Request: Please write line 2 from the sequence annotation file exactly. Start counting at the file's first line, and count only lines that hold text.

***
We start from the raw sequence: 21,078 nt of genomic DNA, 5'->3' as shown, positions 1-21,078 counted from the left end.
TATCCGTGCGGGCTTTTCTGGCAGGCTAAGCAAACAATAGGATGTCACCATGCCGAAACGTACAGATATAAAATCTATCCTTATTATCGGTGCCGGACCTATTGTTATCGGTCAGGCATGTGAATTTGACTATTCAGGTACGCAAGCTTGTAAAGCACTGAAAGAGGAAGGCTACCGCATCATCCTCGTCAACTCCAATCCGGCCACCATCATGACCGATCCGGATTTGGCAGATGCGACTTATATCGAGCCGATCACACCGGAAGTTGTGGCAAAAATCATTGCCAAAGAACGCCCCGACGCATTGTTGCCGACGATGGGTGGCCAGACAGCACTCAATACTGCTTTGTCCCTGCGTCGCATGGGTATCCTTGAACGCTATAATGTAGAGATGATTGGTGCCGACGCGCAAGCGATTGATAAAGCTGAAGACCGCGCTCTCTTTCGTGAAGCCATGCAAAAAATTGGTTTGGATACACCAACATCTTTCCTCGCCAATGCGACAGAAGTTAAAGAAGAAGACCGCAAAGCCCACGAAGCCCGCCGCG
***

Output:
TATCCGTGCGGGCTTTTCTGGCAGGCTAAGCAAACAATAGGATGTCACCATGCCGAAACGTACAGATATAAAATCTATCCTTATTATCGGTGCCGGACCTATTGTTATCGGTCAGGCATGTGAATTTGACTATTCAGGTACGCAAGCTTGTAAAGCACTGAAAGAGGAAGGCTACCGCATCATCCTCGTCAACTCCAATCCGGCCACCATCATGACCGATCCGGATTTGGCAGATGCGACTTATATCGAGCCGATCACACCGGAAGTTGTGGCAAAAATCATTGCCAAAGAACGCCCCGACGCATTGTTGCCGACGATGGGTGGCCAGACAGCACTCAATACTGCTTTGTCCCTGCGTCGCATGGGTATCCTTGAACGCTATAATGTAGAGATGATTGGTGCCGACGCGCAAGCGATTGATAAAGCTGAAGACCGCGCTCTCTTTCGTGAAGCCATGCAAAAAATTGGTTTGGATACACCAACATCTTTCCTCGCCAATGCGACAGAAGTTAAAGAAGAAGACCGCAAAGCCCACGAAGCCCGCCGCG